Line 5: This means “And ím bím babaró”, where “ím bím babaró” are nonsense words.

Line 6: "And óró oró".

“Ará”: I’m guessing that this means “Hooray”.

--

If someone with better Irish than me could give a quick listen, it might be possible to make out lines 3 and 4 above.


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PostPosted: Sun 22 Jan 2023 4:06 pm 
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Caoilte wrote:
Below is my attempt at a transcription.

Thank you so much for this, Caoilte – that's amazing. I always wondered about the Bím Babaró, whether it was a name.

She's obviously singing a version of this:
https://www.youtube.com/watch?v=FMCzpVh5Qcg

although the words are different. I'll do some more research but that's a great start. Thank you.


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PostPosted: Sun 22 Jan 2023 5:12 pm 
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I think im means butter, and bím is just a word to rhyme with im, and then babaró is a made up word that is alliterative and fills out the metre.


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PostPosted: Sun 22 Jan 2023 5:30 pm 
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Nice find. I found another recording here. https://www.youtube.com/watch?v=uQcgdSQ ... 3w&index=3. It’s a medley of three songs, with the first one being Ím Bím Babaró.

And I found some lyrics for Ím Bím Babaró here.https://www.duchas.ie/en/cbe/9000685/71 ... entScript=

There are 4 lines per verse, with the first and last lines matching within each verse, and also between verses. So only the second and third lines change across the verses. The lyrics are whimsical in nature, such that they would appeal to a small child.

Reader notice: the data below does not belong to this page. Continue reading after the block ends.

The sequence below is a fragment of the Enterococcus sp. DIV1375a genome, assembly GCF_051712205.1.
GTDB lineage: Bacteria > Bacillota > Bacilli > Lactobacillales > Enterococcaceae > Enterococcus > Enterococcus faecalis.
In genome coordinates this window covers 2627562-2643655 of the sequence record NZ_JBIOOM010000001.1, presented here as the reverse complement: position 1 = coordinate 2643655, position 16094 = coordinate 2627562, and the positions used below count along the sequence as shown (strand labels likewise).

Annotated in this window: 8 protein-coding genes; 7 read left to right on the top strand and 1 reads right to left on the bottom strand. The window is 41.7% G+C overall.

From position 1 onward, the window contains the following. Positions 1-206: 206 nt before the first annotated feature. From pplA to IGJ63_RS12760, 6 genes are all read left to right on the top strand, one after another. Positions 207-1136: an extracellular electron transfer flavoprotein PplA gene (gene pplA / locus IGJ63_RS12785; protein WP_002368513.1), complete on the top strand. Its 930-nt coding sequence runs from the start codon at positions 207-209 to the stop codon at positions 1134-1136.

However, the lyrics generally differ between the three sources (apart from the first and last lines of each verse, which all three sources have in common). The recording you found has 5 verses. The recording I found has 4 verses, with the 3rd and 4th verses being in English (the English verses are not translations of the first two verses, which are in Irish). The third source, which only gives lyrics, has three verses. The only match in lyrics across the three sources is between those of the second verse of the recording you found and the second verse of the recording I found.

Your mother’s lyrics bear a slight similarity to the source that only gives the lyrics. Specifically, the second line of the first verse has “Táim ag fanacht le mo bhuachaillín” (meaning: I am waiting for my little boy). This seems similar to, but not the same as, what I had labelled as Lines 2 and 3 of your mother’s recording (although the first three words are identical). Maybe she’s trying to say “mo bhuachaillí” (my boys) here instead of ‘mo bhuachaillín” (my little boy).

Anyway, It’s a very pleasant melody. I'm sure your mother will enjoy hearing it.


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PostPosted: Sun 22 Jan 2023 5:35 pm 
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djwebb2021 wrote:
I think im means butter, and bím is just a word to rhyme with im, and then babaró is a made up word that is alliterative and fills out the metre.


Maybe so, although I'm don't see the relevance of butter to the lyrics. Also, the word "bím" means "I be" (aka "I am") but I don't think it's meant to mean that here.